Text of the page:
NES receiver

As I didn’t have an NES to actually test with, I previously had purchased a Mayflash NES/SNES to WiiMote adapter so I should be able to use that to make sure it works correctly.

As the NES just uses 8 clocks instead of the SNES 16 clocks that’s pretty much all that needed to change. A quick verification and test and it was all ready to go, I had even named the PCB “NES/SNES RX” before hand.

WiiMote receiver

Since I had the Mayflash WiiMote adapter as mentioned, I started looking at it with the logic analyser whilst reviewing different websites to verify their data against what I was seeing with the logic analyser; in some parts they were correct and in other parts they were slightly off.

I won’t bore you with the details but I did get pretty far into it with an ATtiny, up to the point where everything was sent/received in the clear but then it came to the encryption stage. I thought perhaps if I don’t reply to those encryption requests, etc, it may bypass the need but it didn’t seem to be the case so that’s when I decided it was time to look to see if someone had released some code for that.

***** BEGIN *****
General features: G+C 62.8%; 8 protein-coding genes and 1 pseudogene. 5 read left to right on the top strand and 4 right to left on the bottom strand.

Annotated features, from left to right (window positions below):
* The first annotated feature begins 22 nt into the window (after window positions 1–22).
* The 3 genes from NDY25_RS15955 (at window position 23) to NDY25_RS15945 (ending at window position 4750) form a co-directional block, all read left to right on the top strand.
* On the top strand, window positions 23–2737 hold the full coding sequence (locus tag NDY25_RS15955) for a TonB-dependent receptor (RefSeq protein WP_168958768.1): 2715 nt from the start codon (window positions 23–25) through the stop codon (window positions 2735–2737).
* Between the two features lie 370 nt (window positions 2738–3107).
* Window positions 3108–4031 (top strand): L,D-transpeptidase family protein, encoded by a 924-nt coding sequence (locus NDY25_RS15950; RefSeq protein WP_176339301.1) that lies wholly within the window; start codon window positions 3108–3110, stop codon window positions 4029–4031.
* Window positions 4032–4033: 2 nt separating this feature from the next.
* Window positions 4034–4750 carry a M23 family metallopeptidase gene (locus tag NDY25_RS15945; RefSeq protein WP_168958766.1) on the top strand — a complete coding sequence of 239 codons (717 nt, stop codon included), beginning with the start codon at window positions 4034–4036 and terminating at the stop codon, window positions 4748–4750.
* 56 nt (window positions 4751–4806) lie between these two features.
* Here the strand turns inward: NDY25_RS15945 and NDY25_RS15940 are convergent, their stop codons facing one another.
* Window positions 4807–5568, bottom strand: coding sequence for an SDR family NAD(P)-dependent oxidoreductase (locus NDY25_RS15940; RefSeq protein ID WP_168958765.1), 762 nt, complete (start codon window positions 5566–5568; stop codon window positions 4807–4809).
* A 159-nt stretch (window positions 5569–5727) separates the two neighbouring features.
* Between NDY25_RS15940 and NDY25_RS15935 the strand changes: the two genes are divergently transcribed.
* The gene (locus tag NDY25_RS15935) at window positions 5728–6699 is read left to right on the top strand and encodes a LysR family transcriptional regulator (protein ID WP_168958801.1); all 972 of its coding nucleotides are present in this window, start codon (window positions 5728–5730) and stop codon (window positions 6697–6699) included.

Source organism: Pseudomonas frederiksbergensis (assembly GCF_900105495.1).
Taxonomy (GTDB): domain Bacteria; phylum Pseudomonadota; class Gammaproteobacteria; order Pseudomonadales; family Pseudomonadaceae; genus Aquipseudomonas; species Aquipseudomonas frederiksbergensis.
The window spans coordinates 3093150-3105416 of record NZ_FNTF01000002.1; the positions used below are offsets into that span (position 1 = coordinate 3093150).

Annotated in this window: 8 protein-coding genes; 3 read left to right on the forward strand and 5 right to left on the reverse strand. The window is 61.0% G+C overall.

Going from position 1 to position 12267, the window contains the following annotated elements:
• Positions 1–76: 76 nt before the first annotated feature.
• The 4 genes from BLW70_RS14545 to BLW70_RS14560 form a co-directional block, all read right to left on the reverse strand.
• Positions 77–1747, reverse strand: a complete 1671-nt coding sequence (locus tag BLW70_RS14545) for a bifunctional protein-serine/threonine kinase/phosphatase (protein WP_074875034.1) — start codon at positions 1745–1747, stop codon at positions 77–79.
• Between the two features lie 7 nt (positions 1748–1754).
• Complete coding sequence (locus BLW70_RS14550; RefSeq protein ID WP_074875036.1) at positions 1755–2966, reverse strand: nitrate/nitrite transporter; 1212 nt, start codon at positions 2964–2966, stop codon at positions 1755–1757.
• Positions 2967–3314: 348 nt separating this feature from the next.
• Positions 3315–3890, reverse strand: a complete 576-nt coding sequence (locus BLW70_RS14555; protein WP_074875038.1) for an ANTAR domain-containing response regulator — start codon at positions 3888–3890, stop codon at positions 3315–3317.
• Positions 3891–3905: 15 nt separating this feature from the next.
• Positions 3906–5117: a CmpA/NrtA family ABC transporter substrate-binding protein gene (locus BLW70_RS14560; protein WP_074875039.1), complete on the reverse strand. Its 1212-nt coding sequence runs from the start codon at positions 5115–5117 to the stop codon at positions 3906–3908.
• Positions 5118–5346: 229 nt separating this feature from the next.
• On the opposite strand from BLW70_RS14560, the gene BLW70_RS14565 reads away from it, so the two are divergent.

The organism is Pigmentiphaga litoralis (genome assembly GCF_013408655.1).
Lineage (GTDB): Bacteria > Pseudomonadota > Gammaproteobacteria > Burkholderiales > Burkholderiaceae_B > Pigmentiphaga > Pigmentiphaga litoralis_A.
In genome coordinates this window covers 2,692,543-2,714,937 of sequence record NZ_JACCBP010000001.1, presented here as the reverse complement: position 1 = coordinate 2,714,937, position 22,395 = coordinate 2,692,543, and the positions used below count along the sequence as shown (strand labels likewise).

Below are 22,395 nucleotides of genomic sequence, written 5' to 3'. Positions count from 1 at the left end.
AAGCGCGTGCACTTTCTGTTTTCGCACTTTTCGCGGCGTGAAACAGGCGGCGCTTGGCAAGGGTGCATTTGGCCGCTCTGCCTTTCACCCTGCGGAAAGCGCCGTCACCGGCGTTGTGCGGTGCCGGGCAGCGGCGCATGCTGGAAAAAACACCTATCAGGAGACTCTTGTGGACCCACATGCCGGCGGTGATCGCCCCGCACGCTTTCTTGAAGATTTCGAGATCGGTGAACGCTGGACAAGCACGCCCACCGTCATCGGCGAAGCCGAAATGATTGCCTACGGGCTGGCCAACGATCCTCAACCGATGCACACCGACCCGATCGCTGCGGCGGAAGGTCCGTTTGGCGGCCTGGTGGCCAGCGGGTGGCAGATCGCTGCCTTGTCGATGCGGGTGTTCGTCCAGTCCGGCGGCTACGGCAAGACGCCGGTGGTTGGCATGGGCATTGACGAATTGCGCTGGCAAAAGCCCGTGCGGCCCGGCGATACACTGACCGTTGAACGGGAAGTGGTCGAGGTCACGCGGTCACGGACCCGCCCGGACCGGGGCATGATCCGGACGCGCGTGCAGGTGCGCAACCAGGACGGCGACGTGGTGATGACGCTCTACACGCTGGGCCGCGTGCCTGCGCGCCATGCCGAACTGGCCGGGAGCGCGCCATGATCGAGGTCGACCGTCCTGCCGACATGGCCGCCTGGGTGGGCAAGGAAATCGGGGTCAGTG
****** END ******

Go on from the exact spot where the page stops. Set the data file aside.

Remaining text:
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Previously we made a Super Nintendo receiver for the Wireless Gameboy Controller but it would nice to add L & R support so that some games on the SNES could also be playable and it would also allow GBA games to be played which used the L & R buttons so that’s what we’ll do, make a GBA TX cart.

(sneak peak)

One of the problems is the GBA carts size, it’s half the size of the Gameboy cart so we don’t have a lot of room to work with and we need to fit a CPLD, flash chip, AVR MCU and the nRF24L01+. After a bit of browsing around trying to find the smallest CPLD & MCU, I came back to the Altera 5M80Z which I was looking at for a flash cart but didn’t go ahead with it due to the 0.4mm pin pitch but it’s basically the only choice.